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An equity holder owns one or more shares in a company, entitling that person to shares of the proceeds as well as losses of the firm. Terms like shareholder or stockholder may be used as well. Equity holders have an interest in the company’s fortunes and are entitled to annual reports and disclosures from administrators. People in charge of a company are tasked with protecting the interests of the people who hold shares, and cannot embark on activities that might threaten profits or destabilize the company.
Companies can issue equity in the form of stock certificates which members of the public as well as other investors can buy. Each certificate has an intrinsic value, as well as the possibility for dividends when the company makes money. Values of shares can rise when companies do well and other investors are interested in buying equity. They can fall when the company’s performance drops and its stock is a less appealing purchase. Thus, the equity holder shares directly in the fortunes of the company in the long term.
It is common for companies to retain at least some of their equity to prevent hostile takeovers. In some cases, the company only has one equity holder, as seen with some family companies. Sales of equity can also be limited for the same reason. People who hold private shares, for instance, cannot sell them on the open market, and typically share equity with other members of a family or cooperative. Stock splits may also be used to increase the number of shares available, while also reducing the value of each share.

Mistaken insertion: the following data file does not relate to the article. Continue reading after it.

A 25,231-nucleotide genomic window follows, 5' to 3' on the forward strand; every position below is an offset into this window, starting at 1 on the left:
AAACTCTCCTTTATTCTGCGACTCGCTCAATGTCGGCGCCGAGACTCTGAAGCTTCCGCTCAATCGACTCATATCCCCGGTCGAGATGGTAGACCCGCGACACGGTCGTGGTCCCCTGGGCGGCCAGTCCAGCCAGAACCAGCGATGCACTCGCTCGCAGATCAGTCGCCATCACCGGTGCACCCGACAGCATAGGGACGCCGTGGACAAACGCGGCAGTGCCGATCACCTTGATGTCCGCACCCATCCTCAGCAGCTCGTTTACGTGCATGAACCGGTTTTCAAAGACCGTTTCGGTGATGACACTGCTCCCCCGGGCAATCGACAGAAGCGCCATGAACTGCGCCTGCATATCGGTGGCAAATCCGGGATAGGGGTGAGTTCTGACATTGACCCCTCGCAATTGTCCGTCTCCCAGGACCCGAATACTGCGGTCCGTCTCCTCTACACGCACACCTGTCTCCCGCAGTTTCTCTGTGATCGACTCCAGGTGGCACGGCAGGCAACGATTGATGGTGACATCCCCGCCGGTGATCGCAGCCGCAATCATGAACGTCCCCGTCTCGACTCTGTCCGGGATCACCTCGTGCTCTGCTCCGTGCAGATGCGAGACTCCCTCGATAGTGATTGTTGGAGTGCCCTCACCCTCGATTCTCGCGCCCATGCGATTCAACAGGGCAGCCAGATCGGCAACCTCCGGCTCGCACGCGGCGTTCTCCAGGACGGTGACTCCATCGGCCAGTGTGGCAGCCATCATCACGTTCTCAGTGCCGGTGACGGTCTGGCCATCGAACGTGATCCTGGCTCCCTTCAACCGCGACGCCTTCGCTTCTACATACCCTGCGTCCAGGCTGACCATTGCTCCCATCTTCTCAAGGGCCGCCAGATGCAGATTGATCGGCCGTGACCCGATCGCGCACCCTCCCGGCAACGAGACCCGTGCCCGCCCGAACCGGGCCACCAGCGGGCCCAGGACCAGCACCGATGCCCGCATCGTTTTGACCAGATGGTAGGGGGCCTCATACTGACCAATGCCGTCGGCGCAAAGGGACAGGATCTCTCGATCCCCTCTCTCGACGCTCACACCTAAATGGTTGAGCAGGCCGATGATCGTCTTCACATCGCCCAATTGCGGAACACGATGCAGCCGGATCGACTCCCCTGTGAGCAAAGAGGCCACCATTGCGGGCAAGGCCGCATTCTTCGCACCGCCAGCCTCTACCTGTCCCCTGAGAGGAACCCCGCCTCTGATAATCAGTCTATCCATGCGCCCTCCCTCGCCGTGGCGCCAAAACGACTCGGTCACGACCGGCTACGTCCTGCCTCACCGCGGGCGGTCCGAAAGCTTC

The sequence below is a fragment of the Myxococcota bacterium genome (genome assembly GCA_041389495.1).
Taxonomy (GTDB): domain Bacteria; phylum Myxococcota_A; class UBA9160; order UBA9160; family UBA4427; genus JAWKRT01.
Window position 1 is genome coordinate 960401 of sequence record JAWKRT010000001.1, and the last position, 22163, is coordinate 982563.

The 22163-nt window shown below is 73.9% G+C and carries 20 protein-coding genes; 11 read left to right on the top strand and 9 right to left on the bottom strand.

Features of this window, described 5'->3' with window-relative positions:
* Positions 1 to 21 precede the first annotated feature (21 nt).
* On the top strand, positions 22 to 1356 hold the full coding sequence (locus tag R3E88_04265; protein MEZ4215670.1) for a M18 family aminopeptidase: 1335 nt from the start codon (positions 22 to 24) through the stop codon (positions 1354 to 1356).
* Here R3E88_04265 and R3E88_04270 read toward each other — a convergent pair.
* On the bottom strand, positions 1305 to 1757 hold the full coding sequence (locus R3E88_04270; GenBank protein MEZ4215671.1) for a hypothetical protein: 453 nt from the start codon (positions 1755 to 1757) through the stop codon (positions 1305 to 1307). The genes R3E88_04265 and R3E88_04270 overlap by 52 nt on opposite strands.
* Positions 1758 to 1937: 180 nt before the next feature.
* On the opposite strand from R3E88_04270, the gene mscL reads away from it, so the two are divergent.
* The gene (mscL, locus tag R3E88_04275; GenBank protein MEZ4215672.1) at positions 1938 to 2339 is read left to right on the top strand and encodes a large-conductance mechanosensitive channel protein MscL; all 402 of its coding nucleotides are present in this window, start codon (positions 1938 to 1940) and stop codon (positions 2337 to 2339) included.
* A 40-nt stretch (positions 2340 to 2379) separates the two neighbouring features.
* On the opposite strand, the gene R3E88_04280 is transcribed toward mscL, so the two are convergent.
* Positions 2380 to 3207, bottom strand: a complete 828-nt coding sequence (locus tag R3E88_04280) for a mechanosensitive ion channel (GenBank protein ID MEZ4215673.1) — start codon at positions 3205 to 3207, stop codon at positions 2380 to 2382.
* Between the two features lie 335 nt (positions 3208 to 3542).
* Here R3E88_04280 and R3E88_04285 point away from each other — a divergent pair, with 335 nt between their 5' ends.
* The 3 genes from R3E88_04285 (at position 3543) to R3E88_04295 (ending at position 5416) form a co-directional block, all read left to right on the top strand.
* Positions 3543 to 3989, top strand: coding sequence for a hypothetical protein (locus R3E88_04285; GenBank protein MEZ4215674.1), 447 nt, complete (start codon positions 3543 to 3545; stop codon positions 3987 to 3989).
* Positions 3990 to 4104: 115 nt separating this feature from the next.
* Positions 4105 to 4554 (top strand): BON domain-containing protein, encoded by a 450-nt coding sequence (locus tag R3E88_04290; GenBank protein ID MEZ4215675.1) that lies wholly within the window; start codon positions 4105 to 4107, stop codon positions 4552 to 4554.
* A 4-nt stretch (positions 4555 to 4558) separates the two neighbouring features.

Firms issue annual equity holder reports. These provide information about financial activities and earnings, along with discussions of specific issues that may be of concern to equity holders. Each firm is also responsible for maintaining accurate records on equity holder ownership. When people sell or transfer shares, they report the transaction to the company so it can update its records. Keeping this information accurate is especially critical for dividend payments, which will be directed to the registered owner of record.
This differs from a debtholder, who has a financial stake in a company in the form of a debt obligation like a bond. If the company goes bankrupt or experiences financial problems, it has certain obligations to people who hold debt. They are typically ranked by type of debt to determine who is first in line for repayment. Debts can be a form of investment, but they also come with risks if the debts are not repaid.
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